Ireland's mainstream political leaders are reeling after an electoral bloodbath plunged support for establishment parties to a near record low.
With prospects for a new coalition government in deep disarray, weeks of protracted negotiations are on the cards after Taoiseach Enda Kenny ruled out resigning or re-running the poll.
His Fine Gael party suffered a hammer blow, losing in the region of 30 seats, while its Labour Party partner was humiliated by the prospect of retaining fewer than 10 seats.
The fracturing of the Republic's traditional centre-right politics suggested widespread disaffection with the once dominant forces and austerity - a mirror of the voter schism which has crippled parliaments in Spain, Portugal and Greece.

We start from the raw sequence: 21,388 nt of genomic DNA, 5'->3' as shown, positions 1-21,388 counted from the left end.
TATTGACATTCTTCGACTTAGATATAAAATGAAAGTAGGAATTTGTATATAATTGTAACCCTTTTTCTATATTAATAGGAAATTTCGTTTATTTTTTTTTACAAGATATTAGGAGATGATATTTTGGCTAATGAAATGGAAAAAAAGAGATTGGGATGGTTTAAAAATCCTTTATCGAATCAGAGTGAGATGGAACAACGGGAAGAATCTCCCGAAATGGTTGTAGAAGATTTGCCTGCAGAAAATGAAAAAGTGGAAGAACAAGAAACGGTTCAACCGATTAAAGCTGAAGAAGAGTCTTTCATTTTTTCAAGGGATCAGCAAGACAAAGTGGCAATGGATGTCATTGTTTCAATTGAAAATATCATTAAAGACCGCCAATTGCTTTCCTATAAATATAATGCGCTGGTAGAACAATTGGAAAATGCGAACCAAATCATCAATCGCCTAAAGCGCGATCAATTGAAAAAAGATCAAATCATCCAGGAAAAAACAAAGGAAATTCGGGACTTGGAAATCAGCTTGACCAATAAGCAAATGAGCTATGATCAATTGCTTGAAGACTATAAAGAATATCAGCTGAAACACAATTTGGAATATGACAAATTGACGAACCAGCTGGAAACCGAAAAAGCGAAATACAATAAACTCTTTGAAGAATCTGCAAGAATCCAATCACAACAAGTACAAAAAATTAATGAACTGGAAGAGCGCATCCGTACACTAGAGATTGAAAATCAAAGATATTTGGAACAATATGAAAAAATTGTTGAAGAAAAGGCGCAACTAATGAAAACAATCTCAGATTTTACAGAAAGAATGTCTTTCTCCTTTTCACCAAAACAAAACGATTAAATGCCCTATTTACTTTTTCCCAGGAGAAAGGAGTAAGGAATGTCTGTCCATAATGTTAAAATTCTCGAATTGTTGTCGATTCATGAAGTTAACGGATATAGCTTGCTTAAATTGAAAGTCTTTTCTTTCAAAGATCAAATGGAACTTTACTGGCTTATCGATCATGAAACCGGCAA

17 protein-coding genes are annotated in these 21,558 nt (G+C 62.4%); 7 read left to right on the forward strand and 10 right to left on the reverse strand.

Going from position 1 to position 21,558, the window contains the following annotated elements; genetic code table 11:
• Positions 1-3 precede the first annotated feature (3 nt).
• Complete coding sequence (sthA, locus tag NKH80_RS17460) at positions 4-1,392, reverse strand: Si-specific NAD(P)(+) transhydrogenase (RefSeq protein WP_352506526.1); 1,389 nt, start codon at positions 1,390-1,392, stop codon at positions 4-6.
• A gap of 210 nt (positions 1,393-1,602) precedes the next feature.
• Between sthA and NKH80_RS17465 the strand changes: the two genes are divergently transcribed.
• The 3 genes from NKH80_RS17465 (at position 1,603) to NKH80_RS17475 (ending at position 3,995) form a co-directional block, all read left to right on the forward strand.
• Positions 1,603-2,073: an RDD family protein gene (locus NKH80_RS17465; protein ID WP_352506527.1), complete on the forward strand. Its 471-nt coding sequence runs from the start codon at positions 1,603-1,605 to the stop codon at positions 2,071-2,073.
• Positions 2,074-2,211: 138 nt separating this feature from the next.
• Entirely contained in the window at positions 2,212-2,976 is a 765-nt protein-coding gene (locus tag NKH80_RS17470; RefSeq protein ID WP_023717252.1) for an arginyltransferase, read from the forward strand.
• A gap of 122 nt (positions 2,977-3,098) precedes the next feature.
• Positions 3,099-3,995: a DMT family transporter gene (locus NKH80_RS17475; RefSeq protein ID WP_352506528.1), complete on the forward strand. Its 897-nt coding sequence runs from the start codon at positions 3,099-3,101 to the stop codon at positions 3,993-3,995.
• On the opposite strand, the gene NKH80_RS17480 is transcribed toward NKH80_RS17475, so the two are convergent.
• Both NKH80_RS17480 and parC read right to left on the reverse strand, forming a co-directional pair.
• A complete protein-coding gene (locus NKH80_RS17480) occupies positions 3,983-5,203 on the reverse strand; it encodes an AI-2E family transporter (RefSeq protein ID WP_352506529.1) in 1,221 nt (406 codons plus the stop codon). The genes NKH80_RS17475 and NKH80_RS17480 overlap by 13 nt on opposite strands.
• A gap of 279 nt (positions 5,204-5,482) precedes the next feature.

Many final results of the election will not be known until Sunday or Monday (local time).
But predictions point to a remarkable electoral swing where the political powerhouses of Fianna Fail and Fine Gael will struggle to secure support of 50 percent of popular support for the first time in history.
Kenny said his party would remain a large bloc in the new Dail parliament despite throwing away the largest majority it had ever secured.
"I'd like to think that it could be possible, given the final results, to be able to put a government together that could work through the many challenges we have," he said.
Kenny claimed his job as the outgoing Taoiseach was to ensure a stable government.
The clearest majority would come from Fine Gael and Fianna Fail setting aside their historical rivalries, borne out of the civil war and cemented over the last 90 years.